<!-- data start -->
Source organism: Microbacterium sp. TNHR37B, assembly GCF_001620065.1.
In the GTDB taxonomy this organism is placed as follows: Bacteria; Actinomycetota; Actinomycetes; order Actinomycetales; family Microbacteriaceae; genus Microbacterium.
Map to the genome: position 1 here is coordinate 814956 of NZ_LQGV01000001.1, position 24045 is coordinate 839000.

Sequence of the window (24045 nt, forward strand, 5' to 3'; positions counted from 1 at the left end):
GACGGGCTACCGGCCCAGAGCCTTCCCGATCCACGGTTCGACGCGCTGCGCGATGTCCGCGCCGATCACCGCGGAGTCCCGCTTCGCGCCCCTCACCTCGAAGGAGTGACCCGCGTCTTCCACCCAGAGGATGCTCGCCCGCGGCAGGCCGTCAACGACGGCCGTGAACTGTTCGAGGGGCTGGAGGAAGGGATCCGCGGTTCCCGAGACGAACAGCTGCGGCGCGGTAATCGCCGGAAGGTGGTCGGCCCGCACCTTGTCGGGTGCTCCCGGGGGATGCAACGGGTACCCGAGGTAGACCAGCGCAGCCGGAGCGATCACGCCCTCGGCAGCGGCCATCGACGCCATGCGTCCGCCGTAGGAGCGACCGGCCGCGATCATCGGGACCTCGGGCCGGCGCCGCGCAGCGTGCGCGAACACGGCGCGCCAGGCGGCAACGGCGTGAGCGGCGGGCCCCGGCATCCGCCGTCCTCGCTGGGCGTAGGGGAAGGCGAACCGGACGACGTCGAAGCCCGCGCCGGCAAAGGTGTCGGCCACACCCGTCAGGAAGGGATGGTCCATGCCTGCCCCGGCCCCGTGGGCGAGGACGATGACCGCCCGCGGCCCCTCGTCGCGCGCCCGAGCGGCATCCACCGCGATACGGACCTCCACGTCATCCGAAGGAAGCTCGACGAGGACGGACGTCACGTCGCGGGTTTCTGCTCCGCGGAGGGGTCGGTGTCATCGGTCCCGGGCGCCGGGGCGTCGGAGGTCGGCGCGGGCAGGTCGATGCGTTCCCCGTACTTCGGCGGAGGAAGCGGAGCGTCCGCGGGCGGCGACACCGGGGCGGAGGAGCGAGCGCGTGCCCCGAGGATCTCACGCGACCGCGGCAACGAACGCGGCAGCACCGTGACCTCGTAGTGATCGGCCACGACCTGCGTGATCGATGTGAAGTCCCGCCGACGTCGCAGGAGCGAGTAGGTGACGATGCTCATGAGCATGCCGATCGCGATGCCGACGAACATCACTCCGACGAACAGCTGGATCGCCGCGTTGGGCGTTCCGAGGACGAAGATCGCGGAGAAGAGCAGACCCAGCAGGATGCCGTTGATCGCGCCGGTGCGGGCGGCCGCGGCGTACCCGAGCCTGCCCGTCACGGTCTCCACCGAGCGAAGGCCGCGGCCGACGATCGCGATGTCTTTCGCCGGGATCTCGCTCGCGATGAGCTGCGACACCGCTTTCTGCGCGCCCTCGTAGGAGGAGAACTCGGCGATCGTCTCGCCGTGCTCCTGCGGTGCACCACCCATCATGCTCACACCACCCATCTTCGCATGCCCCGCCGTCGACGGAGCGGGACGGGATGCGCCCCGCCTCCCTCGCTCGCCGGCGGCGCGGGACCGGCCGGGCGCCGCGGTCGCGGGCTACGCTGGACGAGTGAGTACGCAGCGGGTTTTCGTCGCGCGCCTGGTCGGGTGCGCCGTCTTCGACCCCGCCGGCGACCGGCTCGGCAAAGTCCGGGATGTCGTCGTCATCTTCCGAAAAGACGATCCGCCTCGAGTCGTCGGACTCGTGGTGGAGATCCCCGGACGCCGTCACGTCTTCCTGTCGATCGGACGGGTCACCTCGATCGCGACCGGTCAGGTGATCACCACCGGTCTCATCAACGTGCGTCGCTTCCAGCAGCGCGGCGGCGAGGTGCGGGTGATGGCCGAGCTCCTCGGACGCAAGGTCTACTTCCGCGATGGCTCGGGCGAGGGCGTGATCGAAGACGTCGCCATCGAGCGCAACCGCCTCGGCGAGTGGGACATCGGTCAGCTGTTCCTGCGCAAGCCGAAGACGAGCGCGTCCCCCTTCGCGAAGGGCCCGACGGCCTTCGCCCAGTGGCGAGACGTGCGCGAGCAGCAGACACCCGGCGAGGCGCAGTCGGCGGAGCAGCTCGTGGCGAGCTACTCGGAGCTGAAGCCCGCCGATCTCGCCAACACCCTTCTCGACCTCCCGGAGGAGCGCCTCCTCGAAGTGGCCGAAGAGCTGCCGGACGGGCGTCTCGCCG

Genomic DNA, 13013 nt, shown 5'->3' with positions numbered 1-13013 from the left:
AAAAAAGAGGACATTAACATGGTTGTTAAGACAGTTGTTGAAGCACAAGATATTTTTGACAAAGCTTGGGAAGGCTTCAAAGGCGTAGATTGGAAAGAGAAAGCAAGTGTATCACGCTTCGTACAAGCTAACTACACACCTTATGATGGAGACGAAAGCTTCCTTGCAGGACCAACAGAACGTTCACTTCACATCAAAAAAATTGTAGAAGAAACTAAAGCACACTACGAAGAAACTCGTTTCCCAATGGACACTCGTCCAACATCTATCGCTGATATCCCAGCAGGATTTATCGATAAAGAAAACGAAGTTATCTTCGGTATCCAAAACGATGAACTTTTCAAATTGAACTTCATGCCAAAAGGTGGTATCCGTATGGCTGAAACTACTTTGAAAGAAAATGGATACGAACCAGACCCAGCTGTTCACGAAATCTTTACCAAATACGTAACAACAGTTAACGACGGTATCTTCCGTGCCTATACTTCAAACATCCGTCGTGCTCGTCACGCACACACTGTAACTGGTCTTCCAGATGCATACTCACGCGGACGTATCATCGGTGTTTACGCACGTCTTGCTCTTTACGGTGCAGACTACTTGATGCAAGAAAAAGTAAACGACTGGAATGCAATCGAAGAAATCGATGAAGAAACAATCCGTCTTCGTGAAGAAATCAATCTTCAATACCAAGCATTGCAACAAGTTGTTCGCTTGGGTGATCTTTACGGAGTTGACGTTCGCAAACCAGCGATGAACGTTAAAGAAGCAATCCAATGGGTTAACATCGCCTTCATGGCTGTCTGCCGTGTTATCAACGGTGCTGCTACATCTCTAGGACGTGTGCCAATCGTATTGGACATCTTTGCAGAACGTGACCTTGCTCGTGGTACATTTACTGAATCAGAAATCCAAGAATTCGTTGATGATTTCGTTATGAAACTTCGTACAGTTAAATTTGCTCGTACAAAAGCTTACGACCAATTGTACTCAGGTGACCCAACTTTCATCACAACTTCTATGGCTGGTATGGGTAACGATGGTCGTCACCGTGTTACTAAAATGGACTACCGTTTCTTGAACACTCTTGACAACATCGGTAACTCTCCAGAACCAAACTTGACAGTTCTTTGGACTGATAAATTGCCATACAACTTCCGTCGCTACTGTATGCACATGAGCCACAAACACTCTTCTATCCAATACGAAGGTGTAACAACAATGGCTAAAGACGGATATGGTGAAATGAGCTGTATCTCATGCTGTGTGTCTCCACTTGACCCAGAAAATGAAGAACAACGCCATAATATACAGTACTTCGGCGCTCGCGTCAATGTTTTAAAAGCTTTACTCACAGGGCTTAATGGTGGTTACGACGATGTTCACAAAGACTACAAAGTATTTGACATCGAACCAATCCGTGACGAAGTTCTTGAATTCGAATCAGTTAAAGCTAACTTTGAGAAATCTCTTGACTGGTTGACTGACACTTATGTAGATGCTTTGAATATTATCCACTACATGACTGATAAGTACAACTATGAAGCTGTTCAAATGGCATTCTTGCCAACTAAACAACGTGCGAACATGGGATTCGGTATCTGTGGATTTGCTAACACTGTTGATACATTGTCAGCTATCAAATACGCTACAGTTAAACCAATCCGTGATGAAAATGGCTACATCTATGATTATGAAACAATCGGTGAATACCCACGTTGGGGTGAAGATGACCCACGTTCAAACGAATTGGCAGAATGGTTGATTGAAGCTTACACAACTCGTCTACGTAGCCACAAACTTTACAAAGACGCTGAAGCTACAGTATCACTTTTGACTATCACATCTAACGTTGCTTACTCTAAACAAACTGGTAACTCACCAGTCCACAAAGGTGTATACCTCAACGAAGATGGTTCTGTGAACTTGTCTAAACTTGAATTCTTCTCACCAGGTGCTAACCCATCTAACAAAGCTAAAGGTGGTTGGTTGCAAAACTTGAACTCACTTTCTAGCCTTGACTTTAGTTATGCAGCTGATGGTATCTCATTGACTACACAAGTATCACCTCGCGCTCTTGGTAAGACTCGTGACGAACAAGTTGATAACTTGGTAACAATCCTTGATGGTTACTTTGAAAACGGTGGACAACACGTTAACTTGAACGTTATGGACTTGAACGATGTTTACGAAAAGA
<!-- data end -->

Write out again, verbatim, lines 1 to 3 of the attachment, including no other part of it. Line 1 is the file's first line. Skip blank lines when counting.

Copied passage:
Source organism: Microbacterium sp. TNHR37B, assembly GCF_001620065.1.
In the GTDB taxonomy this organism is placed as follows: Bacteria; Actinomycetota; Actinomycetes; order Actinomycetales; family Microbacteriaceae; genus Microbacterium.
Map to the genome: position 1 here is coordinate 814956 of NZ_LQGV01000001.1, position 24045 is coordinate 839000.